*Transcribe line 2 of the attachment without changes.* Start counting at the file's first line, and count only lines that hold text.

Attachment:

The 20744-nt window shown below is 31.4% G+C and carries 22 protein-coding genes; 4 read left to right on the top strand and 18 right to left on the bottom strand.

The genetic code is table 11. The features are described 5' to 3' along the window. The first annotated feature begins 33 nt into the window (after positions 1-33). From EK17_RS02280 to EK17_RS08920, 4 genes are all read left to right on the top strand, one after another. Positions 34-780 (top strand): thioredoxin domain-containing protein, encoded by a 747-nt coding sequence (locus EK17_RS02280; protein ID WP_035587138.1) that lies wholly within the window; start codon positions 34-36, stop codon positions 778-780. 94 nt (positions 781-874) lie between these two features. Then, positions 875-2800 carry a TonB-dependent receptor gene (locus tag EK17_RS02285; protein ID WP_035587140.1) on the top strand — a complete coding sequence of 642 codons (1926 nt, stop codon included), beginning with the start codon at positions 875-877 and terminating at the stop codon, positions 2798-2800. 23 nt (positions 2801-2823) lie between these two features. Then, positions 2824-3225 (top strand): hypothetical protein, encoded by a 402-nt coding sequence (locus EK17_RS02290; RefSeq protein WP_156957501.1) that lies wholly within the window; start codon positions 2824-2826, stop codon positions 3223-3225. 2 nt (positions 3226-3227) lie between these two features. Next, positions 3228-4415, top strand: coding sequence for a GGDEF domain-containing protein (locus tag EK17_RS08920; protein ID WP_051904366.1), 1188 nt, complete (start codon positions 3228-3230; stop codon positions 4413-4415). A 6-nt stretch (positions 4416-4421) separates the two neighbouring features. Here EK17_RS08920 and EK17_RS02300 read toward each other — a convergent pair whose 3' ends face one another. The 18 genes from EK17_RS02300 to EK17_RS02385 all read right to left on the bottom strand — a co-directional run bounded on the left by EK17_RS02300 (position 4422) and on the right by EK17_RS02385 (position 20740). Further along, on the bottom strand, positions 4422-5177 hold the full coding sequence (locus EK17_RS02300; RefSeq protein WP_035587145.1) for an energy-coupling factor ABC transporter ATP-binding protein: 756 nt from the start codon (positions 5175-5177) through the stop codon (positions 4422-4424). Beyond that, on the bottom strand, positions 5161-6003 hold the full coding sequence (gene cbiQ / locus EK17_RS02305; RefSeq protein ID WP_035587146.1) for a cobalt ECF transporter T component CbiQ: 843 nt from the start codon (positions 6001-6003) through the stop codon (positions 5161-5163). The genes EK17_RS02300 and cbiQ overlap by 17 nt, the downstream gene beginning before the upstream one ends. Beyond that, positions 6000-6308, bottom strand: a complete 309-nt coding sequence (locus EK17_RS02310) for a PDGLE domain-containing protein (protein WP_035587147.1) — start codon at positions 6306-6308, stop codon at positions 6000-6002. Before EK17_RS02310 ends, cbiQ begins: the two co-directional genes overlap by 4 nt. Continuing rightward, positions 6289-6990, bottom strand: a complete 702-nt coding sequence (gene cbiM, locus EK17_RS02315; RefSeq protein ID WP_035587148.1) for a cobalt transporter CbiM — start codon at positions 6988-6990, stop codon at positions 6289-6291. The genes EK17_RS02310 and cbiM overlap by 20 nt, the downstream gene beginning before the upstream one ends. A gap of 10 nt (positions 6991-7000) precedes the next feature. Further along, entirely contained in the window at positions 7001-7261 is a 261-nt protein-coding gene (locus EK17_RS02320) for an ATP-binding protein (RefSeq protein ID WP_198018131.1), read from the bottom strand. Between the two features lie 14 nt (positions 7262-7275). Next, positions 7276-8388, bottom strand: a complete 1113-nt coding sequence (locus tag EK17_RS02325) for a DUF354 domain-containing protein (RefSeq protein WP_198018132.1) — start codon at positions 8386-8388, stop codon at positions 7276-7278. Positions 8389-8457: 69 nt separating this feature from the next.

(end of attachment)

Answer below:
The genetic code is table 11. The features are described 5' to 3' along the window. The first annotated feature begins 33 nt into the window (after positions 1-33). From EK17_RS02280 to EK17_RS08920, 4 genes are all read left to right on the top strand, one after another. Positions 34-780 (top strand): thioredoxin domain-containing protein, encoded by a 747-nt coding sequence (locus EK17_RS02280; protein ID WP_035587138.1) that lies wholly within the window; start codon positions 34-36, stop codon positions 778-780. 94 nt (positions 781-874) lie between these two features. Then, positions 875-2800 carry a TonB-dependent receptor gene (locus tag EK17_RS02285; protein ID WP_035587140.1) on the top strand — a complete coding sequence of 642 codons (1926 nt, stop codon included), beginning with the start codon at positions 875-877 and terminating at the stop codon, positions 2798-2800. 23 nt (positions 2801-2823) lie between these two features. Then, positions 2824-3225 (top strand): hypothetical protein, encoded by a 402-nt coding sequence (locus EK17_RS02290; RefSeq protein WP_156957501.1) that lies wholly within the window; start codon positions 2824-2826, stop codon positions 3223-3225. 2 nt (positions 3226-3227) lie between these two features. Next, positions 3228-4415, top strand: coding sequence for a GGDEF domain-containing protein (locus tag EK17_RS08920; protein ID WP_051904366.1), 1188 nt, complete (start codon positions 3228-3230; stop codon positions 4413-4415). A 6-nt stretch (positions 4416-4421) separates the two neighbouring features. Here EK17_RS08920 and EK17_RS02300 read toward each other — a convergent pair whose 3' ends face one another. The 18 genes from EK17_RS02300 to EK17_RS02385 all read right to left on the bottom strand — a co-directional run bounded on the left by EK17_RS02300 (position 4422) and on the right by EK17_RS02385 (position 20740). Further along, on the bottom strand, positions 4422-5177 hold the full coding sequence (locus EK17_RS02300; RefSeq protein WP_035587145.1) for an energy-coupling factor ABC transporter ATP-binding protein: 756 nt from the start codon (positions 5175-5177) through the stop codon (positions 4422-4424). Beyond that, on the bottom strand, positions 5161-6003 hold the full coding sequence (gene cbiQ / locus EK17_RS02305; RefSeq protein ID WP_035587146.1) for a cobalt ECF transporter T component CbiQ: 843 nt from the start codon (positions 6001-6003) through the stop codon (positions 5161-5163). The genes EK17_RS02300 and cbiQ overlap by 17 nt, the downstream gene beginning before the upstream one ends. Beyond that, positions 6000-6308, bottom strand: a complete 309-nt coding sequence (locus EK17_RS02310) for a PDGLE domain-containing protein (protein WP_035587147.1) — start codon at positions 6306-6308, stop codon at positions 6000-6002. Before EK17_RS02310 ends, cbiQ begins: the two co-directional genes overlap by 4 nt. Continuing rightward, positions 6289-6990, bottom strand: a complete 702-nt coding sequence (gene cbiM, locus EK17_RS02315; RefSeq protein ID WP_035587148.1) for a cobalt transporter CbiM — start codon at positions 6988-6990, stop codon at positions 6289-6291. The genes EK17_RS02310 and cbiM overlap by 20 nt, the downstream gene beginning before the upstream one ends. A gap of 10 nt (positions 6991-7000) precedes the next feature. Further along, entirely contained in the window at positions 7001-7261 is a 261-nt protein-coding gene (locus EK17_RS02320) for an ATP-binding protein (RefSeq protein ID WP_198018131.1), read from the bottom strand. Between the two features lie 14 nt (positions 7262-7275). Next, positions 7276-8388, bottom strand: a complete 1113-nt coding sequence (locus tag EK17_RS02325) for a DUF354 domain-containing protein (RefSeq protein WP_198018132.1) — start codon at positions 8386-8388, stop codon at positions 7276-7278. Positions 8389-8457: 69 nt separating this feature from the next.